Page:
Joy Oladokun: Sweet Sympathy

Joy Oladokun: Sweet Sympathy

When Joy Oladokun started playing guitar in middle school, she wrote songs intended for audiences of one—her mom after a bad day at work, her friend who failed a math test. “I would write songs for my friends who were going through hard times,” Oladoku, who describes herself as the shy daughter of Nigerian immigrants, says of how she found a new way to connect with people while growing up in Arizona. “It was a lifeline in terms of communication, expression and how to be a good friend.”

These days, the Nashville-based Oladokun is writing songs meant for much larger audiences. The 31-year-old musician just released Proof of Life, her second album on a major label, and played her first arena gigs supporting John Mayer. But she’s still sending pals personalized pick-me-ups in song form. Recently, she sent one to her friend, labelmate and Proof of Life collaborator Noah Kahan, who Oladokun will open for this summer at iconic venues like Columbia, Md.’s Merriweather Post Pavilion and New York’s Radio City Music Hall. “I wrote Noah a song the other day because he was going through a hard time, and that’s the last anybody will ever hear of it,” she says. “It’s still this thing that I use to extend an olive branch or whatever needs to be done.”

That’s something the singer-songwriter excels at—making the personal universal and relatable. “It was one of the kindest gestures that I’ve received in my career so far,” Kahan says. “It speaks to her humanity and her all-encompassing kindness.” Despite famous friends like Kahan, Brandi Carlile and Jim James, Oladokun still feels like a regular person with regular struggles, just like all of us. “I wanted to make a record that was a collection of songs where, even if someone didn’t know me, they’d be able to listen and understand what was important to me,” she says. “They could understand what I struggled with or what I was afraid of—any of those things in my life.”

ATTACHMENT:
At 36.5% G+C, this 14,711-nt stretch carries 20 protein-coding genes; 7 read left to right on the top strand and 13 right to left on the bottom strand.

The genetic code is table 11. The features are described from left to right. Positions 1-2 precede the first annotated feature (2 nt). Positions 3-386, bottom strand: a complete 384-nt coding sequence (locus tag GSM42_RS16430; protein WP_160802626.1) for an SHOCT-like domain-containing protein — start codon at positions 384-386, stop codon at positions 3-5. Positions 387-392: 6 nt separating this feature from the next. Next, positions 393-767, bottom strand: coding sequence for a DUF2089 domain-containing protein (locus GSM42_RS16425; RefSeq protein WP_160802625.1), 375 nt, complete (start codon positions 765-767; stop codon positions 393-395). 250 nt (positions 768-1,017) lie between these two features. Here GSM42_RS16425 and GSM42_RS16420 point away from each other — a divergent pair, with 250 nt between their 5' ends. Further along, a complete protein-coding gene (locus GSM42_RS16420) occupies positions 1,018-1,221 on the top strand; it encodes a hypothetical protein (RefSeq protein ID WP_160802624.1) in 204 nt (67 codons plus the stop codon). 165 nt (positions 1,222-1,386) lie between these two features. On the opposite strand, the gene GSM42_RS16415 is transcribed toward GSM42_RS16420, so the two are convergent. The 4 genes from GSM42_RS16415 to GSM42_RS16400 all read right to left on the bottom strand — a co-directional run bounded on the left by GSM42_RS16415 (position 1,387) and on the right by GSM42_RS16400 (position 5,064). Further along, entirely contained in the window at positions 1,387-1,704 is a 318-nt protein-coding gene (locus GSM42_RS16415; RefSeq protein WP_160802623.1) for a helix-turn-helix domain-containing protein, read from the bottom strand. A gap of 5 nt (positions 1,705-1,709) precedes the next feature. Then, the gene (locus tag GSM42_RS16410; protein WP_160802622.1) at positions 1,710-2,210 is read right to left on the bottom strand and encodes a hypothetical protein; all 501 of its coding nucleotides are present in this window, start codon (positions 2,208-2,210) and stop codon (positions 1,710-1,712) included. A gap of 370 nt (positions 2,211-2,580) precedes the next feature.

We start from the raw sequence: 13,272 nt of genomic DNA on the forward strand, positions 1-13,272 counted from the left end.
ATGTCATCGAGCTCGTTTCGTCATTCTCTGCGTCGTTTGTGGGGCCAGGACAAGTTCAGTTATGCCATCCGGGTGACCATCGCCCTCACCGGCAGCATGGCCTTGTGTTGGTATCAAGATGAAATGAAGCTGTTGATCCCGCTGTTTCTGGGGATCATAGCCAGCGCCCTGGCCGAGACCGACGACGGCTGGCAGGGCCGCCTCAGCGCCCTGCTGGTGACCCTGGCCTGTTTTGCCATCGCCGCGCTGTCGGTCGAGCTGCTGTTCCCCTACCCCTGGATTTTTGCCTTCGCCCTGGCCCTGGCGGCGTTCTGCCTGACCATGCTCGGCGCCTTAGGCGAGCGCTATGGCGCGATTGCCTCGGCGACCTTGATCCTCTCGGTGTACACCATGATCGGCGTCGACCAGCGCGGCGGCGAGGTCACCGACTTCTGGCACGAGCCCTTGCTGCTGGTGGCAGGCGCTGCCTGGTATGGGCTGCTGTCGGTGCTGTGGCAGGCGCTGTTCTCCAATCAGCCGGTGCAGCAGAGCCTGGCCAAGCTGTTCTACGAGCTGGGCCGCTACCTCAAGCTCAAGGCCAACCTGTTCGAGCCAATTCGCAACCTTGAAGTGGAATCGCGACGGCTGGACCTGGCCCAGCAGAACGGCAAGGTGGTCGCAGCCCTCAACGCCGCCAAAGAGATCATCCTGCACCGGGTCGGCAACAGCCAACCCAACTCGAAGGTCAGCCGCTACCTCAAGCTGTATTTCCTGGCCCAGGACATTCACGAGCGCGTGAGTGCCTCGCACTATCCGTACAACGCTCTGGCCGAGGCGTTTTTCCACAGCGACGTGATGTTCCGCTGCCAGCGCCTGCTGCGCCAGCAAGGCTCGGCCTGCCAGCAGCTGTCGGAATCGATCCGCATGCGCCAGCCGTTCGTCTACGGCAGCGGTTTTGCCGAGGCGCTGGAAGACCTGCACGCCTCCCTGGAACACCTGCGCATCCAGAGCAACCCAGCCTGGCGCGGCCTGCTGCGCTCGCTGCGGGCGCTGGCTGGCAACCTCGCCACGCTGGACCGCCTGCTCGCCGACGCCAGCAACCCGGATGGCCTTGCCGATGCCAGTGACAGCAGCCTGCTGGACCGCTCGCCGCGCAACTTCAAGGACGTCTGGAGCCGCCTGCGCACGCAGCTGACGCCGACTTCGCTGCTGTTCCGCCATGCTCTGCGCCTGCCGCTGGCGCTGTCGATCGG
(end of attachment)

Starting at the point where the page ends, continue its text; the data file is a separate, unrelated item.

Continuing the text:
By laying bare her anxieties, problems and worldview as a queer, Black woman in a white, male-dominated world, she hopes her songs—“helpful anthems,” as she calls them—can aid listeners through whatever they’re going through. “I think retaining my humanity is the most important thing to me because that is why I got into music,” she says. “I was working a weird job in LA where I was delivering rental cars to people so I was listening to the radio all day. And I was like, ‘I don’t relate to any of this.’ I wished that I had music that spoke to where I was at and what I might hope for in the future.”

That vision feels fully realized on Proof of Life, an Americana-leaning pop album with big hooks, genre-hopping production, deft songwriting and a lengthy list of features ranging from country superstar Chris Stapleton to indie-folkies Mt. Joy. It’s a bold, adventurous and instantly charming record—a step up from her more downcast, acoustic-driven breakout album, in defense of my own happiness. In short, Proof of Life is a sonic evolution that should help Oladokun’s relatable anthems reach an even wider audience.


Growing up as a loner in a desert city midway between Phoenix and Tucson, Oladokun didn’t aspire to be a professional musician. Her love of music stemmed from her father, a curious listener who was already a fan of country music when he emigrated to America in the ‘80s and continued to expand his tastes as his daughter came of age. “My dad has the best, biggest record collection and VHS collection of concert tapes,” Oladokun says. She and her two sisters weren’t allowed to watch TV during the week so she received a musical education listening to her dad’s records. “On the weekend, we could either watch a movie or we could watch however many hours of concert footage we wanted. We would always choose the concert footage. That’s how I found out about Genesis and Peter Gabriel, Tracy Chapman and Dolly Parton. He taught me how not to discriminate as a music fan. Because, if he likes something, he doesn’t care who made it.”